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Wenderoth, Mary Pat

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Sr. Lecturer
Department of Biology
University of Washington
Seattle, WA 98195


My Biology Scholars Research Project:

Using Bloom's Taxonomy of Learning to Enhance Student Metacognition.

I find that students have a difficult time monitoring their learning.  To that end, I will introduce students to how they can use Bloom’s taxonomy to assist them in monitoring their learning.  I will not only use Bloom’s in class to help student’s recognize the Bloom’s level of all questions asked in class but I will categorize and identify all exams questions according to Bloom’s.  After the exam has been graded, each student will receive a report of how they performed on exam questions at each Bloom’s level and they will be directed to a resource (BLAST, Bloom’s Learning Activities for students) that will suggest learning activities to strengthen their weak areas. I need to develop an assessment tool to measure gains in metacognition that may be realized from this implementation of Bloom’s.

Resources/references I have found helpful.

Bransford, J.D., Brown,A.L and Cocking,R.R. (Eds.) (1999) How People Learn: Brain, Mind, Experience, and School. Washington, D.C. :National Research Council, National Academy Press.
Modell, H.I., (2000) How to help students understand physiology?  Emphasize general models. Advances in Physiology Education 23:101-107.
Tobias, S., & Everson, H.(2002)  Knowing what you know and what you don't: Further research on metacognitive knowledge monitoring.  College Board Report No. 2002-3.  College Board, NY.
Schraw, G., and Dennison, R. S. “Assessing Metacognitive Awareness. Contemporary Educational Psychology 19, no. 4 (October 1994): 460-475.

more references on Bibliography page

The evidence I will gather.

 synopsis of my methodology. 

  See <Findings, Methods> page for more details.

Results that have emerged.

Thoughts on results observed.

See <Discussion> page for more detailed analysis 

Information found in the Appendices

 examples of student work, links to projects, sets of defintions used in project.

See <appendices> page for more details.


Teaching Philosophy:

My job in the classroom is to help the learner to learn. My job is not to disseminate information  (which a book can do) or tell the students everything they need to know (which a video could do), but rather to help them gain a deeper more meaningful understanding of the material by helping them build frameworks for their knowledge and develop their abilities to monitor their learning; in short, to learn to think like a scientist.
When designing my courses I ask myself “ What should students be able to do at the end of this class/course, what evidence will I collect to show they can do this and what learning strategies do I need to design to give them the practice they will need to master this skill?”  The learning environment that incorporates all these aspects is what I call the “ask don’t tell” model of learning.  This means that when I put a graph up on the overhead rather than tell them about it, I ask them "to talk to their neighbor" and decide what information they can get out of the graph.  This is a type of formative assessment that gives students practice in building, testing and refining their mental models of how physiological systems function.  Considerable advances have been made in the cognitive sciences and it is time to bring evidence based teaching to the classroom just as health care has brought evidenced based medicine to patient care.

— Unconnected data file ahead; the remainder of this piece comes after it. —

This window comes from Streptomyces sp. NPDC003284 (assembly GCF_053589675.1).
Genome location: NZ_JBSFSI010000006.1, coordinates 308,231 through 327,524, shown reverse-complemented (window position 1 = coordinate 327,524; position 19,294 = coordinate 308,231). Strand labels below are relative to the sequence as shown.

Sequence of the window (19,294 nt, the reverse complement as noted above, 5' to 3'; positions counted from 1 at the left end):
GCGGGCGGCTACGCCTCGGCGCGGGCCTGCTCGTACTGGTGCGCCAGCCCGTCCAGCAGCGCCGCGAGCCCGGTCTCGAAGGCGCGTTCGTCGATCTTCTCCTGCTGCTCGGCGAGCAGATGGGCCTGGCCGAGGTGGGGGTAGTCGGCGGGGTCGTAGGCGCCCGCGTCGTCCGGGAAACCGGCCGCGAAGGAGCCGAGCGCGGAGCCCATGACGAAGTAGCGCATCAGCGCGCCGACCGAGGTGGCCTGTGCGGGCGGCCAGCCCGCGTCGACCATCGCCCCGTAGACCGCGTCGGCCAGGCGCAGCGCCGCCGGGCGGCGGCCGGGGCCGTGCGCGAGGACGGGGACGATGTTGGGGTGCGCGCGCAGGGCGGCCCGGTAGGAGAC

Professional/personal goals for attending SOTL-I. 

The sub-discipline of science educator is still in it’s infancy in the life sciences (physics is far ahead of us) and needs to build credibility within each discipline, needs to develop a critical mass of individuals to address pedagogical issues, and needs to develop a voice and message that can be persuasive and instrumental in transforming post-secondary life science education.  There also needs to be a greater diversity of undergraduates who appreciate and understand the contributions science makes to society and who pursue careers in science.  Our current teaching methods favor the brightest students with the strongest academic backgrounds.  Teaching methods can be inclusive and broaden participation.  There are professional development programs in the life sciences (POGIL, FIRST, HHMI-SI, etc) but SOTL-I is the only one that trains faculty to engage in rigorous life science education research. This effort will give credibility to the transformational changes needed in life science education. As a Senior Lecturer ( non-tenure track) in a Biology Department at a research-one institution, my affiliation with Biology Scholars will also give greater legitimacy to my efforts to develop a Biology Education Research Group (BERG) at this university. I am looking forward to contributing to and growing through the collaborations that will arise from my affiliation with this outstanding community of researchers.

Teaching responsibilities include the following:

•    Introductory Biology for majors, Biol 220, 240 sophomores; pre-majors
•    Honors Seminar, 24 sophomores;
•    Foundations of Physiology, Biol 350, 120 juniors; majors
•    Mammalian Physiology, Biol 460, 120 seniors:majors
•    Advanced Animal Physiology, Biol 462, 90 seniors: majors
•    Adv. Anim. Phys. Lab, Biol 463, 48 seniors; majors
•    Science of Teaching Science, graduate seminar


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Proposals for steps ahead for physiology Biology Scholars
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